While some archaeologists dig with trowels and shovels, others use a warming planet to their advantage.
Archaeologist holding a c. 1400-year-old arrow, lost reindeer hunting in the high mountains of Oppland, Norway, during the Late Antique Little Ice Age.
PHOTOGRAPH BYJULIAN MARTINSEN, SECRETS OF THE ICE OPPLAND COUNTY COUNCIL
When Lars Pilø, co-director of the Glacier Archaeology Program at Oppland County Council, noticed Norway was experiencing a particularly warm autumn in 2006, the archaeologist turned to the mountains. If climate change was thawing glacial ice, what did that mean for the artifacts that were emerging from the melt? So, starting officially in 2011, Pilø and an international team took to Norway's icy Jotunheimen and Oppland mountains to see what ancient objects they could rescue from the snowmelt.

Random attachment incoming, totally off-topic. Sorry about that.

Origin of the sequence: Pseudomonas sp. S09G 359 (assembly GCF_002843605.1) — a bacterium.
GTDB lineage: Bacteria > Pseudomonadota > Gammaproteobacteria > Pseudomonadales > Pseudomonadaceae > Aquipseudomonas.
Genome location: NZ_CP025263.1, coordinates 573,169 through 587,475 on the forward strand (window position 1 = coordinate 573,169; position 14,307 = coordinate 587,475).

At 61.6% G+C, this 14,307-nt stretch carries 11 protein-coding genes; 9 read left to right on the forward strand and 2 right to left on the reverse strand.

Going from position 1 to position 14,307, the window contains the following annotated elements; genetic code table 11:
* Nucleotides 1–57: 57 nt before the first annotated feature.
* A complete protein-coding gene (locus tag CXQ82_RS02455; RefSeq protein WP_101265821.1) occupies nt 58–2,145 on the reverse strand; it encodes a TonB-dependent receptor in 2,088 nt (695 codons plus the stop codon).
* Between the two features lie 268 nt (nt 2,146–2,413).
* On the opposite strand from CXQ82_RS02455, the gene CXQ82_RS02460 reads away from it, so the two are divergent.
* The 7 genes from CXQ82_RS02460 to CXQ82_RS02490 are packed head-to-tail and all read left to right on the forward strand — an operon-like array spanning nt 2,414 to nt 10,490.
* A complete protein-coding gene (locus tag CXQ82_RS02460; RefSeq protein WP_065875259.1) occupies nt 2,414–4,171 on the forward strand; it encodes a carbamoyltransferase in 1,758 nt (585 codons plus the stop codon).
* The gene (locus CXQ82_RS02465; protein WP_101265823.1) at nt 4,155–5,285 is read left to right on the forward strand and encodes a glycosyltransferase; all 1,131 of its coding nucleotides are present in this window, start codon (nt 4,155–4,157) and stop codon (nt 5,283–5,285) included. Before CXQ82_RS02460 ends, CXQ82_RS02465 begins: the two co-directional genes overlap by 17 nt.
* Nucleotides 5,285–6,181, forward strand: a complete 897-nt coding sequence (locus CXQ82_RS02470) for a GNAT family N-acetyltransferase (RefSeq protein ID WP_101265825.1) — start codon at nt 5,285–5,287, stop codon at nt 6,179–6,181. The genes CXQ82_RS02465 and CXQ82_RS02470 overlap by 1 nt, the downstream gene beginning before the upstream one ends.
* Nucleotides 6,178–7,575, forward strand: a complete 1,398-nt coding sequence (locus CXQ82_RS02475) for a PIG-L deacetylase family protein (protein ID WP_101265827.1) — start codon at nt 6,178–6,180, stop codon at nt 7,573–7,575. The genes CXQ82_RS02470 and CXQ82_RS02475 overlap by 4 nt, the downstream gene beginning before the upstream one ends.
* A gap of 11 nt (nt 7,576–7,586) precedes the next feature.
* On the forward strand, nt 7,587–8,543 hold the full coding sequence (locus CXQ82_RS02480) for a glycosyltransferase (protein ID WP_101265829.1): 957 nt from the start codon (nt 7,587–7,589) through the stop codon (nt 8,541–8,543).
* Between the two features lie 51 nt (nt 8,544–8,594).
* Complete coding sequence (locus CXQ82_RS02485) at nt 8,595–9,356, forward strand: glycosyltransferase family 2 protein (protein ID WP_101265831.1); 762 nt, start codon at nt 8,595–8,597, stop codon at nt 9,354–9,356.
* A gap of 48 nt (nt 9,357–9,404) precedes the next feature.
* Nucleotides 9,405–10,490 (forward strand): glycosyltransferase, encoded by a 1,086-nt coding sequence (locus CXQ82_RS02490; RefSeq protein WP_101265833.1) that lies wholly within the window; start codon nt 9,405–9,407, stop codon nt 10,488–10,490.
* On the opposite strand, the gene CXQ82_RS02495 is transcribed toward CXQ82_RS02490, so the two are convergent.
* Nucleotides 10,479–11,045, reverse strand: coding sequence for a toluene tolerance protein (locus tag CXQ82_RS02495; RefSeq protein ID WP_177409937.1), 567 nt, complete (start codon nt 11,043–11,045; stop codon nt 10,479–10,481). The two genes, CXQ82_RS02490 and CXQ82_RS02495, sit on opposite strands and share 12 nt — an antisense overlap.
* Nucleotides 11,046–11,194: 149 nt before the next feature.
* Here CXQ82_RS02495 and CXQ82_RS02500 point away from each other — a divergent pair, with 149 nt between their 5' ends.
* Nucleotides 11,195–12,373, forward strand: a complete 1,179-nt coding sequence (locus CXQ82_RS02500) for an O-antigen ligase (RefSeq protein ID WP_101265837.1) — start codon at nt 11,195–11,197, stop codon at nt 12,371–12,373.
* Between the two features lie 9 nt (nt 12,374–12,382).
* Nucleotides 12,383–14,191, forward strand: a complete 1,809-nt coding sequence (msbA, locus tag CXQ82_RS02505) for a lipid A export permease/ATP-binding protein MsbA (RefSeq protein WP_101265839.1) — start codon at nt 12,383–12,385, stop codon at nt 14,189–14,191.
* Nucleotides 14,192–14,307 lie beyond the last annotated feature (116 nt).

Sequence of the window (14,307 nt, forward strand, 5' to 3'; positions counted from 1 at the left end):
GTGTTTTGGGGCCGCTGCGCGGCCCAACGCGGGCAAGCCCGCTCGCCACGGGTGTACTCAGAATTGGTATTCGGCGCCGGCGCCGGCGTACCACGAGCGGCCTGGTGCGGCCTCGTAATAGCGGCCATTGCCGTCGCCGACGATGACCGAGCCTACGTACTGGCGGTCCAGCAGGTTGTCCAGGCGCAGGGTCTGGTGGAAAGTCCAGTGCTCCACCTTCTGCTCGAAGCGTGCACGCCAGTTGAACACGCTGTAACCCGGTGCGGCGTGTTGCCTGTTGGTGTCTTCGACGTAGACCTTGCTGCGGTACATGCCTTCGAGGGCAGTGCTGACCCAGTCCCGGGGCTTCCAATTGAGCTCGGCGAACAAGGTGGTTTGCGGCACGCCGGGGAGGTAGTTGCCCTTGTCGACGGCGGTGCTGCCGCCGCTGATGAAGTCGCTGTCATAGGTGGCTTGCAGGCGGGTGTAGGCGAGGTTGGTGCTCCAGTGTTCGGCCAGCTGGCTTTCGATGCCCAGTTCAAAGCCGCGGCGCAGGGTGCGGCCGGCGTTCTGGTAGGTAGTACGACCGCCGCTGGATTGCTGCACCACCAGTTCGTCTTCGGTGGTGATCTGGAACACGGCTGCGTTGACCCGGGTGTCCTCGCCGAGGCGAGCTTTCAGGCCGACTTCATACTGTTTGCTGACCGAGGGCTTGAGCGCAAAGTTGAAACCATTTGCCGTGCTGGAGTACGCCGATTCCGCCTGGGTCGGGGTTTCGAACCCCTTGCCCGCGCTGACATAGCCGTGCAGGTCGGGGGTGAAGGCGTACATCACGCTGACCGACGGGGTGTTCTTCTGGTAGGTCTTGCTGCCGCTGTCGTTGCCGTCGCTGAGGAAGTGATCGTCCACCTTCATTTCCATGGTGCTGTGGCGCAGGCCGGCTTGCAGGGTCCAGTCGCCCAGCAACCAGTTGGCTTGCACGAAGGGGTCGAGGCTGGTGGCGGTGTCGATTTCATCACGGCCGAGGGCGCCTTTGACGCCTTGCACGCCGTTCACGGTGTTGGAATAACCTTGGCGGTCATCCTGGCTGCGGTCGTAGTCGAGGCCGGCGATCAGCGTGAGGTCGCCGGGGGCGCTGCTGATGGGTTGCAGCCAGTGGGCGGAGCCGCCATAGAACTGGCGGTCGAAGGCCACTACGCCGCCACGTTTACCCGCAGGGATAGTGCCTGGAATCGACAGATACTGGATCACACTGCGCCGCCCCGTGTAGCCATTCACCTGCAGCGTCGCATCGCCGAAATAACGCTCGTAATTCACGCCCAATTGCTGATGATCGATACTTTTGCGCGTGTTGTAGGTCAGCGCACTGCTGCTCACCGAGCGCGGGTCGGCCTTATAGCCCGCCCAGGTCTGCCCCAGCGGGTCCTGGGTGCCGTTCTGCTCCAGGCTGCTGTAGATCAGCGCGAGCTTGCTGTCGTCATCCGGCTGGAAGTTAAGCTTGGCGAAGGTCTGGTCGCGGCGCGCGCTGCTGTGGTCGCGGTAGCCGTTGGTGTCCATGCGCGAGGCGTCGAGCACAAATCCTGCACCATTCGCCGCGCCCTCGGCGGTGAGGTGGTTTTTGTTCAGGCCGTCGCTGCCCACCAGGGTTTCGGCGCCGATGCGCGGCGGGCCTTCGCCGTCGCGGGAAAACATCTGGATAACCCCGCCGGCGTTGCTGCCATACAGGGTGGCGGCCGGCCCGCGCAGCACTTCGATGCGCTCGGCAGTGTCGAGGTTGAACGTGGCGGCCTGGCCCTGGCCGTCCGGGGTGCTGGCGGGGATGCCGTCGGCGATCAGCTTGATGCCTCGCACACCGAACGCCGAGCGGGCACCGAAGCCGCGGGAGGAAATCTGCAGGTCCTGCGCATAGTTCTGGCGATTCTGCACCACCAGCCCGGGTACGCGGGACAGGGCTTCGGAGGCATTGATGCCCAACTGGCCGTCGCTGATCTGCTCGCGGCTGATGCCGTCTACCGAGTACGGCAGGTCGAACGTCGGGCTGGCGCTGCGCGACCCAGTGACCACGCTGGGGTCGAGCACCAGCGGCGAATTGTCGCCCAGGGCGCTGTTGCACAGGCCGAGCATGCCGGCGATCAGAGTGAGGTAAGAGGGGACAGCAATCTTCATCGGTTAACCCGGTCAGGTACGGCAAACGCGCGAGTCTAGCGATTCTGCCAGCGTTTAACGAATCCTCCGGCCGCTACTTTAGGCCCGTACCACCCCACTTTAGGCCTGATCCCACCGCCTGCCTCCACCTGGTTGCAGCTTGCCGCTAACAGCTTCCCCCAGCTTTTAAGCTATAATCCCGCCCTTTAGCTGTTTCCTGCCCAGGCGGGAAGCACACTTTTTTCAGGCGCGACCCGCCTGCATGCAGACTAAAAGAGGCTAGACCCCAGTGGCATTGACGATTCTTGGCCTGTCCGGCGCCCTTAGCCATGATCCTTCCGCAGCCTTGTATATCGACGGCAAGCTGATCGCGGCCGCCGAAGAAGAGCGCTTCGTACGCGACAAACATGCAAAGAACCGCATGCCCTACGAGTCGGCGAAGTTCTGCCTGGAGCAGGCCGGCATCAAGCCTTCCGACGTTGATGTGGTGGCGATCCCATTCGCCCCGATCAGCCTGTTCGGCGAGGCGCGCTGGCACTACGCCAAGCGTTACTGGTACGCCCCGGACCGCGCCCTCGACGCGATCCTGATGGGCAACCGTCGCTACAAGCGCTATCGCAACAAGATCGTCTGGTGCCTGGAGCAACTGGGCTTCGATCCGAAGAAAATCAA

Over the years, the archaeologists uncovered thousands of artifacts, some of which date back 6,000 years. Since the ice acts like a giant freezer and preserves the objects, the finds look like they could have been uncovered yesterday. (Read: "Alaska's Thaw Reveals—And Threatens—A Culture's Artifacts")
"The moment these artifacts melt out of the ice, they're immediately vulnerable to the elements," says James H. Barrett, a University of Cambridge environmental archaeologist.
The glacier archaeologists detailed their findings in a Royal Society Open Science paper published January 24. Pilø and Barrett are authors on the paper.
Read the rest of this article...